State of emergency is no solution to unrest
27 February 2006 12:00 am
The Asian Forum for Human Rights and Development (FORUM-ASIA) strongly condemns the declaration of the state of emergency in the Philippines. At the same time, we also condemn the attempted military take-over, which the declaration was based upon. Both are actions that undermine the already weak democratic processes in the Philippines. These acts have muddled the distinction between the widespread clamor for truth, accountability and the legitimacy, and the misguided and politically motivated attempts of some sectors for power.The Asian Forum for Human Rights and Development (FORUM-ASIA) strongly condemns the declaration of the state of emergency in the Philippines. At the same time, we also condemn the attempted military take-over, which the declaration was based upon. Both are actions that undermine the already weak democratic processes in the Philippines. These acts have muddled the distinction between the widespread clamor for truth, accountability and the legitimacy, and the misguided and politically motivated attempts of some sectors for power.
In announcing the state of emergency on national television, President Gloria Macapagal-Arroyo has stated that “the plot has been dismantled”. Thus, she has contradicted her government’s reasons for declaring the state of emergency if the plot has been uncovered and effectively stopped. Because of this, Proclamation 1017 declaring the state of emergency only appears as a desperate ploy of the President Arroyo to maintain power and crackdown on her political opponents.
Furthermore, General Order No. 5 of Proclamation 1017 empowers the military and police “to immediately carry out the necessary and appropriate actions and measures to suppress and prevent acts of terrorism and lawless violence”. Such a broad and ambiguous mandate endangers legitimate and peaceful acts of protest, and restricts basic civil liberties. In declaring a state of emergency, the Philippine government has blurred the clear delineation of legitimate dissent and threats to democracy.
Direct evidence that the state of emergency has begun to violate basic human rights and civil liberties include the following: the violent dispersal of peaceful protests, the raid of the offices of a newspaper, and arrests of civil society leaders and one parliamentarian. The chief of the Philippine National Police has also declared that there is an effective ban on rallies because of Proclamation 1017. Thus, claims made by certain government officials that human rights and the rule of law will be respected have been rendered meaningless and hollow.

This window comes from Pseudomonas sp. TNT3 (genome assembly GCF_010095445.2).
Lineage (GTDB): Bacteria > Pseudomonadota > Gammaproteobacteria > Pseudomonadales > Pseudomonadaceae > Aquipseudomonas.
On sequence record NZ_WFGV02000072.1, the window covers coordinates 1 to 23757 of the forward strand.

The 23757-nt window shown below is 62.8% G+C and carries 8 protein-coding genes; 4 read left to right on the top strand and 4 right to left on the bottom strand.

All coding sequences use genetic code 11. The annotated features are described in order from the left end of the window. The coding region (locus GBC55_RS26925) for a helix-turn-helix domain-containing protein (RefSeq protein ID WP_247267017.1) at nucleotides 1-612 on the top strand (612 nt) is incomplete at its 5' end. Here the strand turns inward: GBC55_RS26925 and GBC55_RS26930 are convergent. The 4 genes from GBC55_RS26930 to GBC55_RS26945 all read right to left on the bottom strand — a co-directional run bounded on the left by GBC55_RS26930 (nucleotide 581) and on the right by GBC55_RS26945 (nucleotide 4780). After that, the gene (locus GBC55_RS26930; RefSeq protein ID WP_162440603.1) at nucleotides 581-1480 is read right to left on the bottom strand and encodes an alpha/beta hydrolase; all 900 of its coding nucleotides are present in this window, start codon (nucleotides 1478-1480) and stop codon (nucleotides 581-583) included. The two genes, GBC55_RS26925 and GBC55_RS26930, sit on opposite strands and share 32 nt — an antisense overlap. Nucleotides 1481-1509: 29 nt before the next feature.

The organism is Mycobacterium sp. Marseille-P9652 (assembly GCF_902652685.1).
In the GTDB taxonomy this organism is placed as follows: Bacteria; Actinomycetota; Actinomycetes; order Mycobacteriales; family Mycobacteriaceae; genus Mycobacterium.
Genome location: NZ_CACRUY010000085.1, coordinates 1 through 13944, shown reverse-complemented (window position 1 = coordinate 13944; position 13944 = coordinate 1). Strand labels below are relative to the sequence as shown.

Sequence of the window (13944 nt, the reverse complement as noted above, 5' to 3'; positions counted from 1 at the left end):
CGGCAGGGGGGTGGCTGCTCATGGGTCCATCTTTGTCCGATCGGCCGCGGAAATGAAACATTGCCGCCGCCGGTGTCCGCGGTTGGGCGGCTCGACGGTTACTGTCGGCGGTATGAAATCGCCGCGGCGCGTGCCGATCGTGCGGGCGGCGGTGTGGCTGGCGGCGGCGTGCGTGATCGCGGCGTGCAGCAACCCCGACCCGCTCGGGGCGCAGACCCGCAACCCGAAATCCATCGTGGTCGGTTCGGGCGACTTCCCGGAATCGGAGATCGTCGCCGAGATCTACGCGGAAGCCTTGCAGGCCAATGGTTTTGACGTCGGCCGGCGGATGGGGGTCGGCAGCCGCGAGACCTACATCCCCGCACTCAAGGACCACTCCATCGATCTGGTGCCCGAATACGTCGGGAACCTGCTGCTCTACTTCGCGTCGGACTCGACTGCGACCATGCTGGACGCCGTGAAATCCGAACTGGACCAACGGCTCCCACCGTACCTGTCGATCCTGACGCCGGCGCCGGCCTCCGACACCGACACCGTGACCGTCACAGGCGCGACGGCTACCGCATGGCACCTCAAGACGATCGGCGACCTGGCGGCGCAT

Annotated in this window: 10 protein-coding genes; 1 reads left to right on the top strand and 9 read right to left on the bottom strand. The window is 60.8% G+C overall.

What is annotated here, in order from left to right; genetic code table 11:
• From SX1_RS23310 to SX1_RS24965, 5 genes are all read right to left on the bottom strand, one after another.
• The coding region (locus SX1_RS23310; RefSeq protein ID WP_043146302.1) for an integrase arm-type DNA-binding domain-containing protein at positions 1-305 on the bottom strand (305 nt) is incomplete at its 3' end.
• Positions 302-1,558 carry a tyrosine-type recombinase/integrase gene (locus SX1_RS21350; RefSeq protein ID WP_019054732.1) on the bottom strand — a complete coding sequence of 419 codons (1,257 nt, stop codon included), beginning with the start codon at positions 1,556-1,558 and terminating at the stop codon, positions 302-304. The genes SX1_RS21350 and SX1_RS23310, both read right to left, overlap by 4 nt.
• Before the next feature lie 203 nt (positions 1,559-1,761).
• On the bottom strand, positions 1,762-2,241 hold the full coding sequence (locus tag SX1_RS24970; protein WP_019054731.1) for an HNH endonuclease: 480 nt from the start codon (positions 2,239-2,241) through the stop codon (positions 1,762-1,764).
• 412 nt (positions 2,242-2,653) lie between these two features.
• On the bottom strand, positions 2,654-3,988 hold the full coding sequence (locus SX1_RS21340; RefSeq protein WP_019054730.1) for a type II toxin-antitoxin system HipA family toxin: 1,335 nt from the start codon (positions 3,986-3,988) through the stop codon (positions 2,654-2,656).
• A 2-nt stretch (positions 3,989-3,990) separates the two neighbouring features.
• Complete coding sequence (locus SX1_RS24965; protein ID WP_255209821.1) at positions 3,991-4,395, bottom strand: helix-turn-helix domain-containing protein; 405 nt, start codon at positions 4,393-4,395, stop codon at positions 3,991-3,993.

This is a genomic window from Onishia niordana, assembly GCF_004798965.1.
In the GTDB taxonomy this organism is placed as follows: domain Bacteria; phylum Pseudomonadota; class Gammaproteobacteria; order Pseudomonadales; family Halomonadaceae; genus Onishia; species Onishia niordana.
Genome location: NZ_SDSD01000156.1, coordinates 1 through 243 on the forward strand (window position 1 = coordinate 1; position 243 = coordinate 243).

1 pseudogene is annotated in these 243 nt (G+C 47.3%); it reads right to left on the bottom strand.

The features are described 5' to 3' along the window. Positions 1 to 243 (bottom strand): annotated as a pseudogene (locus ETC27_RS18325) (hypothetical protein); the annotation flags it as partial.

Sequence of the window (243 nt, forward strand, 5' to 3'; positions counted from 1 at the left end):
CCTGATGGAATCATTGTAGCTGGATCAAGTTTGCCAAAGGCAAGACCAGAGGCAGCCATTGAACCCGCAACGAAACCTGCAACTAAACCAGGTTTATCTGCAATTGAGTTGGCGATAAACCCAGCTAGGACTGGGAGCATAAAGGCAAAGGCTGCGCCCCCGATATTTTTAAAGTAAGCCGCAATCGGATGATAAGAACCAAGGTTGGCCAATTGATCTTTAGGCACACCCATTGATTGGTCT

Despite assurances that civil liberties are still intact, undeclared components of the state of emergency are prejudicing the Philippines’ obligations under international human rights law.
In the end the state of emergency will only serve to deepen polarization of the Philippine political situation and aggravate the national crisis. It must be emphasized that the current wave of instability is rooted in questions about the legitimacy of the Presidency based on accusations of electoral fraud and the illegal use of government funds for her campaign during the 2004 elections. The government has used its political machinery and some questionable measures (such as Executive Order 464) to prevent attempts by the legislature to investigate these charges. Overall, human rights violations in the country have intensified with the implementation of the “calibrated pre-emptive response policy” towards protests calling for her ouster and the marked rise in killings of human rights defenders and leftist political activists. These actions are a direct attack on free speech and freedom of assembly, and these have intensified through Proclamation 1017.
This weekend, events have taken a turn for the worst because these doubts on President Arroyo’s legitimacy remain unresolved. As long as these persist, vested interests in the political landscape can use these to indulge in adventurism, foment unrest and as a pretext to grab power.
Still, FORUM-ASIA reiterates that any unconstitutional attempt by the military and other sectors to takeover government through undemocratic and forceful means must be rejected. It is not a solution to problems of legitimate or effective governance, but will only aggravate the situation. Such means must only be seen as naked attempts of some sectors to grab power for their own selfish ends.
That these events are happening on the occasion of the 20th anniversary of the people power revolution is the most ironic and saddest aspect of these developments. The state of emergency and the attempted military mutiny are the starkest reminders that the legacies of the Marcos dictatorship still haunt the Filipino people. And most telling indicator is the nearly verbatim similarity between President Arroyo’s Proclamation 1017 and the former dictator Ferdinand Marcos’s Proclamation 1081 in justifying and declaring the state of emergency.
The state of emergency also sets a bad precedent for Asian democracies and for democratizing states in the region.
FORUM-ASIA joins the Filipino people in calling to protect the democratic gains of the country since 1986. We call on the Philippine government to:
- Rescind Proclamation 1017 declaring the state of emergency since the threat has been neutralized.
- Restore and guarantee all civil liberties and human rights guaranteed under the 1987 Constitution.
- Resolve and address all charges of electoral fraud and illegal use of government funds in the 2004 elections.
- Reform the Philippine political and electoral processes to ensure greater participation and responsiveness to the needs of the Filipino people.
Anselmo Lee, Executive Director at firstname.lastname@example.org or
Edgardo P. Legaspi, Focal Point on the Philippines at email@example.com for further details